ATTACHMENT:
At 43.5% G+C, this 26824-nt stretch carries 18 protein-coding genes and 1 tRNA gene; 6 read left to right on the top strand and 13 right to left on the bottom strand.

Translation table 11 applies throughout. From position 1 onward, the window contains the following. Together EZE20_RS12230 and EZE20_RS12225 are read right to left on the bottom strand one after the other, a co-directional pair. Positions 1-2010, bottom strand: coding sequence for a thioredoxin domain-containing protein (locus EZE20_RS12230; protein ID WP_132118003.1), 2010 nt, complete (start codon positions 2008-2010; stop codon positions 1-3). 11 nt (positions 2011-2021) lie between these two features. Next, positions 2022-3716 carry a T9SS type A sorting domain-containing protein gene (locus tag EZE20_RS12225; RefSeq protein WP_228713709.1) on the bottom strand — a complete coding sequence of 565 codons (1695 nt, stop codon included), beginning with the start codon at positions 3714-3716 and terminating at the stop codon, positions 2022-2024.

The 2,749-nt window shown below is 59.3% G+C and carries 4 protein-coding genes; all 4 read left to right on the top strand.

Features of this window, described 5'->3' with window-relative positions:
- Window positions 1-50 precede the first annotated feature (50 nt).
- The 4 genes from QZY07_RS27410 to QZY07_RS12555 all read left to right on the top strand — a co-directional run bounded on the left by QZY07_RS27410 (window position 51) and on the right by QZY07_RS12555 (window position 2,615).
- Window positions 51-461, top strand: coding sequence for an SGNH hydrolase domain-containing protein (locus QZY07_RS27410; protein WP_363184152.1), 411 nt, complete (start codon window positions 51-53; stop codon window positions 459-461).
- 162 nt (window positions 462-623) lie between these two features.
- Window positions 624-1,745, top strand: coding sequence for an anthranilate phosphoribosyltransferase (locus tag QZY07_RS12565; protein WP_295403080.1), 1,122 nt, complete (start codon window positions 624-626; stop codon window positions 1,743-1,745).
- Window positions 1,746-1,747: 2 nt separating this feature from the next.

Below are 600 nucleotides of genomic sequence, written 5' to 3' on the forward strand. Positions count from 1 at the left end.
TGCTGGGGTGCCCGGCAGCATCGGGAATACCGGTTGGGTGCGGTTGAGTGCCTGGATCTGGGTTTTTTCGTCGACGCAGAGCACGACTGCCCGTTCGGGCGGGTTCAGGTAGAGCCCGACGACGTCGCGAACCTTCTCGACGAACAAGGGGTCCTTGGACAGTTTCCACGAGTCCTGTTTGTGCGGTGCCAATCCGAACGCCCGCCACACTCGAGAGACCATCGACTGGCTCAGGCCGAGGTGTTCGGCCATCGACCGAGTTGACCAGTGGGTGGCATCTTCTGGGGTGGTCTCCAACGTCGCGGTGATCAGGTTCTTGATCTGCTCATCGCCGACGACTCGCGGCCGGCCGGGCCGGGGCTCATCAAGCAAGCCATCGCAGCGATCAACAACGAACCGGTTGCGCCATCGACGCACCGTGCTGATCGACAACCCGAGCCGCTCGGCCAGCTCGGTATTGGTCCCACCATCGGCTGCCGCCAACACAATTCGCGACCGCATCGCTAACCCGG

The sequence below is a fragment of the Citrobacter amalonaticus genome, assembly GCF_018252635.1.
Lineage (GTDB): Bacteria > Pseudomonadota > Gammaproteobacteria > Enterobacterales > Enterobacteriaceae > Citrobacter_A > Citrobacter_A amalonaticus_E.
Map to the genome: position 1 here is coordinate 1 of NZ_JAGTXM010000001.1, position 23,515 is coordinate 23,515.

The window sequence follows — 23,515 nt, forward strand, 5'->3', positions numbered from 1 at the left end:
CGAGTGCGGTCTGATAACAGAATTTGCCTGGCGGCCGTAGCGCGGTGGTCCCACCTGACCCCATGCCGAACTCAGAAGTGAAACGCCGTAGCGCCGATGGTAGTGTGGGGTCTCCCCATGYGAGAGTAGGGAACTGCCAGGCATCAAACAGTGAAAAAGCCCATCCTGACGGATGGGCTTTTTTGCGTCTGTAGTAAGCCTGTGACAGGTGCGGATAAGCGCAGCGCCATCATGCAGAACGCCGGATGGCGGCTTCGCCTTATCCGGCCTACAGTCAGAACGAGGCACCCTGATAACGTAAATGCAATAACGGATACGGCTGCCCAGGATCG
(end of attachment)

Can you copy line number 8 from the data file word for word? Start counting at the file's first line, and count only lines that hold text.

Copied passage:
- 162 nt (window positions 462-623) lie between these two features.